Obama: Recovery 'uneven', but he foresees no double-dip recession

President Obama said Tuesday that he is "not concerned about a double-dip recession," but he is dissatisfied that the economic recovery has either slowed down or stalled.

In a joint press conference with German Chancellor Angela Merkel, Obama said that while the "overall trend" of the recovery is encouraging, "obviously we're experiencing some headwinds."

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"I'm not concerned about a double-dip recession," Obama said. "I am concerned about the fact that the recovery that we're on is not producing jobs as fast as I want it to happen."

A rise in the national unemployment rate and continually falling home prices provided the most solid evidence yet that the recovery has stalled, even though the White House notes that the 54,000 jobs added last month brings the streak to 15 months of positive job growth. 

Republicans on Capitol Hill and running for their party's nomination to unseat Obama have seized on the data, blasting Obama for policies that have failed to arrest the recession or put people back to work.

The president said it is too early to tell if last month's lackluster job numbers are a one-month anomaly or part of a larger trend, and noted that high gas prices are contributing to the "headwinds" that have slowed the recovery.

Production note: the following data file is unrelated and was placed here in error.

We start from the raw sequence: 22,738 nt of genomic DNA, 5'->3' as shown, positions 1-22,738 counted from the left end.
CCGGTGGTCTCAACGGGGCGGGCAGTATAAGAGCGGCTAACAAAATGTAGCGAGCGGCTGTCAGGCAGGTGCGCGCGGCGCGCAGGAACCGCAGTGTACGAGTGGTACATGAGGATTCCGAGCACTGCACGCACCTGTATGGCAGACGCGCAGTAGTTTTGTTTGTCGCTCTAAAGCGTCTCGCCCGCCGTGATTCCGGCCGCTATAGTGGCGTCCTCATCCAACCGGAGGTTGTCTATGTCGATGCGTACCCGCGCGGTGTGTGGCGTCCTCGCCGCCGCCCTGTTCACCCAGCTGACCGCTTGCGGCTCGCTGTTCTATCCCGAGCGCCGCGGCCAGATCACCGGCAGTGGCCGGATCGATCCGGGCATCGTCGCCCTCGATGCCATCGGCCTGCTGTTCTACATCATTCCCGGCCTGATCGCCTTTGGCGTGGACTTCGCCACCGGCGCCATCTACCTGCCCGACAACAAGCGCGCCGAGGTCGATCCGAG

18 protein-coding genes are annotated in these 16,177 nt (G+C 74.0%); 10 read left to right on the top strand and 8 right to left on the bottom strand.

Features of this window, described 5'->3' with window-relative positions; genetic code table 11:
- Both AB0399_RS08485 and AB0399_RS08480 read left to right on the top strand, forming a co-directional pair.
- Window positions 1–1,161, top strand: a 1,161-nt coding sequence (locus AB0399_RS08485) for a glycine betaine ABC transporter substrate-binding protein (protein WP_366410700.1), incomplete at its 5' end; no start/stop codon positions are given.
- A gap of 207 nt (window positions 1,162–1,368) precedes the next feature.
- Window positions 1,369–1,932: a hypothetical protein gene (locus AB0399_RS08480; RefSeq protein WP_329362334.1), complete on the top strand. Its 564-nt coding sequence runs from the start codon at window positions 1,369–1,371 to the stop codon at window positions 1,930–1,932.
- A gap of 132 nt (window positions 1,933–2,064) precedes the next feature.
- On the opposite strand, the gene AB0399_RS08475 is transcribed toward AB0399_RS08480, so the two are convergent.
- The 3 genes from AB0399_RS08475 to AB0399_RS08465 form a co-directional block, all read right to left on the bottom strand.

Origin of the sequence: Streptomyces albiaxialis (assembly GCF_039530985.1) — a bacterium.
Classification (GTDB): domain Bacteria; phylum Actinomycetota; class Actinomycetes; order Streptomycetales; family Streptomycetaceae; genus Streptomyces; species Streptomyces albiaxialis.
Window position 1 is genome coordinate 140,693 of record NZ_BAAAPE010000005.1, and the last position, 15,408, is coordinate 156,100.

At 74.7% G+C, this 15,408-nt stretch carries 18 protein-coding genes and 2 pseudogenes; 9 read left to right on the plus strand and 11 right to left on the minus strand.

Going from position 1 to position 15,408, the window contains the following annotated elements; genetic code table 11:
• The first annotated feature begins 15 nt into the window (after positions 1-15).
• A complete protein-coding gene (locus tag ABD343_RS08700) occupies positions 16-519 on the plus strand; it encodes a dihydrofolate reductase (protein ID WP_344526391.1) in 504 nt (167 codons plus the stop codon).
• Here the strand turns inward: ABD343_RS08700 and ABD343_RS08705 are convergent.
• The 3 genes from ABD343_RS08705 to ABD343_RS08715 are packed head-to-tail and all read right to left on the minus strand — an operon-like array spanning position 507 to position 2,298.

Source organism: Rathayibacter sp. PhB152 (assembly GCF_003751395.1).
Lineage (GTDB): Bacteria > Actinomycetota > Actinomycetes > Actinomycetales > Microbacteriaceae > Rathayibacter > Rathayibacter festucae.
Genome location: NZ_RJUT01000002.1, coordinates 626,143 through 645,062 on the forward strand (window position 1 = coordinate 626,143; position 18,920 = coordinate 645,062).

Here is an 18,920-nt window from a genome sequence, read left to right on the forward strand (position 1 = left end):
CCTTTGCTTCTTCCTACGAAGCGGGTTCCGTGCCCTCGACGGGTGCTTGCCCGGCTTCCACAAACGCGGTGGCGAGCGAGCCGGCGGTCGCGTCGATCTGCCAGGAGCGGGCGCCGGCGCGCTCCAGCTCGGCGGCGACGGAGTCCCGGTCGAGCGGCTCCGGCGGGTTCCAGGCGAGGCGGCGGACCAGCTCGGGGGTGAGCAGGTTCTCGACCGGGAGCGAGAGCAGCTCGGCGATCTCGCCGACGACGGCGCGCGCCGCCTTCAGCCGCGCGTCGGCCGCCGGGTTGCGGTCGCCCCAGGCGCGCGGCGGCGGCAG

The worrying signals about the economy have led some Democrats to suggest the economy needs more stimulus, something Republicans have ruled out. The White House also has said that private sector growth must now push the economy forward. 

Federal Reserve Chairman Ben Bernanke is scheduled to give an address later today where he might offer clues about the Fed's outlook for the economy. The central bank is expected to end its stimulative program known as "quantitative easing 2" at the end of June, which casts further uncertainty on the economic outlook. 

In his own remarks on Tuesday, Obama fell into a familiar mode, trying to remind Americans that he inherited a great recession and that his policies have since created or saved more than 2 million jobs.

"I think people on both sides of the Atlantic are understandably frustrated with the ups and downs of the economy, the world economy," Obama said. "And it's just very important for folks to remember how close we came to complete disaster."

The president said that "our task is to not panic, not overreact," adding that the overall economic trends indicate "that we have set a path that will lead us to long-term economic growth."

"We are on a path of recovery, but it's got to accelerate," Obama said.

The president indicated that he will turn to Congress to look at extending unemployment benefits insurance, a payroll tax holiday and cutting taxes on investments.

Obama said that the "trauma" of the global economic meltdown, or "body blow," has left investors and markets "skittish and nervous" about hiring, but he expects that to change over time.

"Recovering from that kind of body blow takes time," Obama said. "And recovery is going to be uneven."

This story was updated at 1:00 p.m.